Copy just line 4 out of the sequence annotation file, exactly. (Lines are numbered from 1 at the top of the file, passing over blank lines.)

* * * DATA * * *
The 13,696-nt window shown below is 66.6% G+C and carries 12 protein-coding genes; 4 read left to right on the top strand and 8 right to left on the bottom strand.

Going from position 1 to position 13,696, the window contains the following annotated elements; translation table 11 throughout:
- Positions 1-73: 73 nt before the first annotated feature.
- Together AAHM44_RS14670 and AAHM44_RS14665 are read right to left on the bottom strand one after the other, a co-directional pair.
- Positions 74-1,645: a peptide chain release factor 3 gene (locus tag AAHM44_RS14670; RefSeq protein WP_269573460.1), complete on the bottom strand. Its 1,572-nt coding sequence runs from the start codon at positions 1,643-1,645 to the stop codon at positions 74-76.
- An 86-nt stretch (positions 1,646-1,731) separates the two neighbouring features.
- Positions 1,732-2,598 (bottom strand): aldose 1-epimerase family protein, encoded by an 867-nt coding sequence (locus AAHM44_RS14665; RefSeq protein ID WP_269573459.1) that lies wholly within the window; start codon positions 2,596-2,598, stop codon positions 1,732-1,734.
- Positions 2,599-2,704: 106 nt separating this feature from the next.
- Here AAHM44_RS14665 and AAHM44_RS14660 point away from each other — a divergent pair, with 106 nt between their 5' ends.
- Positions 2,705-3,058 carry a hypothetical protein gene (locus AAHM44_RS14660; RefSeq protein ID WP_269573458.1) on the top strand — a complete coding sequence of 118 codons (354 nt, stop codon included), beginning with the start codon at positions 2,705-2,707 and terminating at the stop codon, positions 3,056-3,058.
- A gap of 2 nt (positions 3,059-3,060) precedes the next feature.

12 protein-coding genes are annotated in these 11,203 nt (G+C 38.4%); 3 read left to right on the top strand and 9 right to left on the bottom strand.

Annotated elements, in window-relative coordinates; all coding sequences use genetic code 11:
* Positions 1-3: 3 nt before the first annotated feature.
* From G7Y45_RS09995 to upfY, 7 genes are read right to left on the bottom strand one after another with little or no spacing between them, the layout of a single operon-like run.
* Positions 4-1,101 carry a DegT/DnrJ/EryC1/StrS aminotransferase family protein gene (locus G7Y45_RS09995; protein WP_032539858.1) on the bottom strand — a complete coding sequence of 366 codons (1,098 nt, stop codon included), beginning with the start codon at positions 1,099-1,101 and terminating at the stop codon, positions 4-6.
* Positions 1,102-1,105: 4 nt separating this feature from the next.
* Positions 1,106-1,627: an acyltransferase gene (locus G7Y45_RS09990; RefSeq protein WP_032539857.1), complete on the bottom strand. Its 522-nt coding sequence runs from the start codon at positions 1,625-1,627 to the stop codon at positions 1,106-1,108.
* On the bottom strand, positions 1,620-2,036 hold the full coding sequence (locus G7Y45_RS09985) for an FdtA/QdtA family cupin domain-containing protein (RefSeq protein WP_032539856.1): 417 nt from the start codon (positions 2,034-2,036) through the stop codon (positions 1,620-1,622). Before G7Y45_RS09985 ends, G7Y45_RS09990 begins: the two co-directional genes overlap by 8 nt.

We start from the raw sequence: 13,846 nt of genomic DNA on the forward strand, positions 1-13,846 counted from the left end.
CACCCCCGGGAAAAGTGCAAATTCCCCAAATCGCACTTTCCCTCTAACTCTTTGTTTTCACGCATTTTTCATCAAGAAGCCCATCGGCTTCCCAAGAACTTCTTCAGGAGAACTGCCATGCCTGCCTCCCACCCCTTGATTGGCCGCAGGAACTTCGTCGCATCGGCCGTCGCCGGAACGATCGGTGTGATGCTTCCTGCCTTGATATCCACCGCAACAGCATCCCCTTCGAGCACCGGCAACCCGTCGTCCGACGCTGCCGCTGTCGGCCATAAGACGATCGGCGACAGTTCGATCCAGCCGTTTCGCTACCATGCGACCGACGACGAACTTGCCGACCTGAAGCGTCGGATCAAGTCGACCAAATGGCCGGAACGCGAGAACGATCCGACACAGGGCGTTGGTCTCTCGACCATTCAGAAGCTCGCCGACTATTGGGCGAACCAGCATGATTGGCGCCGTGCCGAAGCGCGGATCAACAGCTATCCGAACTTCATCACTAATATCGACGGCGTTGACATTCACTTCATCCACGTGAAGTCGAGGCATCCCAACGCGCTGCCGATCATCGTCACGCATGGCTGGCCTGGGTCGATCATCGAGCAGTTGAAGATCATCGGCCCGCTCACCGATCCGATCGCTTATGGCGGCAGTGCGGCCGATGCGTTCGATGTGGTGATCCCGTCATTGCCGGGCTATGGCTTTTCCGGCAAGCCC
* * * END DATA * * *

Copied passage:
- Together AAHM44_RS14670 and AAHM44_RS14665 are read right to left on the bottom strand one after the other, a co-directional pair.